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In PowerPoint for Mac 2011 Essential Training, author David Rivers demonstrates how to create effective slideshows and dynamic presentations using the tools in Microsoft PowerPoint 2011. The course provides in-depth instructions for changing the look of presentations: using built-in and custom themes, formatting text, inserting tables and charts, adding pictures and SmartArt drawings, and adding animation. It also shows how to proof presentations and ready them for viewing, and gives details on the different ways to share presentations. Exercise files are included with the course.
Sometimes, a text you place on a slide in PowerPoint needs to be a list of points, or maybe a list that needs to appear in a certain order. In those cases, you want to take advantage of the list functionality in PowerPoint for creating bulleted or numbered lists, and that's what we're going to do right now. We're going to start with our TwoTrees5 presentation here. We're looking at the title slide. And if we go to the New Slide dropdown, and we go to any of the slides that have content, such as Title and Content and click there, you'll notice that down below, where it says Click to add text, you're automatically creating a bullet.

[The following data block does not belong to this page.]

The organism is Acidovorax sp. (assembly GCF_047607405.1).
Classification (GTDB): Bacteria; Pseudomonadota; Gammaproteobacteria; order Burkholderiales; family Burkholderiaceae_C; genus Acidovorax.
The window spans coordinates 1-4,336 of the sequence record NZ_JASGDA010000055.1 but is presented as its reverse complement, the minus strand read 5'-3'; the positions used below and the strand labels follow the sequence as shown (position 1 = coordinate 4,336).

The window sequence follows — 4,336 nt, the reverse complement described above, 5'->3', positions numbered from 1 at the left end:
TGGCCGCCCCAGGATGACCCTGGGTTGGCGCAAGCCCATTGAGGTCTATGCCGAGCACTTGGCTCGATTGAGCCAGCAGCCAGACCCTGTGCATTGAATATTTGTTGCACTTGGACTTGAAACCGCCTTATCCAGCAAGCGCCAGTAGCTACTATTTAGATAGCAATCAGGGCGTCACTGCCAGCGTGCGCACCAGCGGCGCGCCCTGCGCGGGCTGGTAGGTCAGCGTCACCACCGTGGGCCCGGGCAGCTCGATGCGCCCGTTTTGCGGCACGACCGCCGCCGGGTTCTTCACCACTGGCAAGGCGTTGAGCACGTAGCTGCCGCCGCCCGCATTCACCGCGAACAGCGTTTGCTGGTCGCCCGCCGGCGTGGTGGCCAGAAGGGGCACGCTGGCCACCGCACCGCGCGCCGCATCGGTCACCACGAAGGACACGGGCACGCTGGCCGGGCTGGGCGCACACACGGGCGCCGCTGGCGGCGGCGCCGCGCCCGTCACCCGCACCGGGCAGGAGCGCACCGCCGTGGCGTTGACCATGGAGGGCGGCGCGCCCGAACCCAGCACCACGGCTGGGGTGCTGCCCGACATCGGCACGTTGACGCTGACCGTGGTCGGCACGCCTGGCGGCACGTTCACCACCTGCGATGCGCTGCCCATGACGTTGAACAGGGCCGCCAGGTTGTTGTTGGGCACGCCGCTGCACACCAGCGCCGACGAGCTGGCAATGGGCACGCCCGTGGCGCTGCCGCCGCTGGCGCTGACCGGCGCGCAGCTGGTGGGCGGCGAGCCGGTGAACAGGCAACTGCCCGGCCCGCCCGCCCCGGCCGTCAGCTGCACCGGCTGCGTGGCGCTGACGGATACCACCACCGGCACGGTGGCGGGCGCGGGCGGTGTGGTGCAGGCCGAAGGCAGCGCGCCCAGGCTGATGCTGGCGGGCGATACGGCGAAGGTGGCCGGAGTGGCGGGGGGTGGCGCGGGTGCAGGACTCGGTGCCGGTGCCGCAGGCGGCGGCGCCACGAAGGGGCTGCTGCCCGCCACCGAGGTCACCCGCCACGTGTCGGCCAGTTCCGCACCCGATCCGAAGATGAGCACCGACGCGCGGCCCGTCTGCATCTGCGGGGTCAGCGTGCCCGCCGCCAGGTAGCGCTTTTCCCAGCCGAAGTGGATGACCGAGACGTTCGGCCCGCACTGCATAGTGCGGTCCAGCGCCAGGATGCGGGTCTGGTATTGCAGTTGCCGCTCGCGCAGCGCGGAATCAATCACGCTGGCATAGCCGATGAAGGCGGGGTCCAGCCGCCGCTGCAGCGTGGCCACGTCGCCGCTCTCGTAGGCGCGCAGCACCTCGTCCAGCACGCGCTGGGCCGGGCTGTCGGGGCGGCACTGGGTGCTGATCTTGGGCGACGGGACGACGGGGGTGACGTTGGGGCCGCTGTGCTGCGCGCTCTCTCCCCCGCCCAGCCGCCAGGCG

When you click in there and start typing, you're actually creating your first bullet. So let's say you want to type in your own name and press Return: you get the second bullet. But we actually don't need the slide, so we'll just click the thumbnail on the left-hand side and press your Delete key. Now, if you look at the next slide that actually appears in our presentation with the Introductions, you can see there's an order here: your name, your hometown, favorite olive oil, job position. All of these items should be listed, and they could be either bullets or numbered, because in this case, there is a certain order to follow.
So I'll just click and drag across all that text, so you don't have type it in. It's already there. And to create a bulleted list, simply go up to the Home tab on your Ribbon, in the Paragraph group, you'll see two buttons there: one for creating a bulleted list, the other, a numbered list. Each of these buttons also has a dropdown so you can choose different styles. So let's start just by clicking the Bulleted List button. This gives us those default bullets we saw when we created a brand-new slide with content. Click the button again.
It turns the bullets off. Maybe it should be a numbered list. We'll click the Numbered List button, and here you can see now they're ordered: 1, 2, 3, 4. Click that button, and it toggles off. Let's go to the dropdown next to Bullets now and look at some of the bullet styles you can choose from, so if you want to spice it up a little bit; for example, check marks. This would apply to such a list where we have to check off each item. Or if we go to the Numbered List dropdown, you'll notice different numbering styles as well: with periods, without, with round brackets, circled numbers, we even have Roman numerals if you want to do that.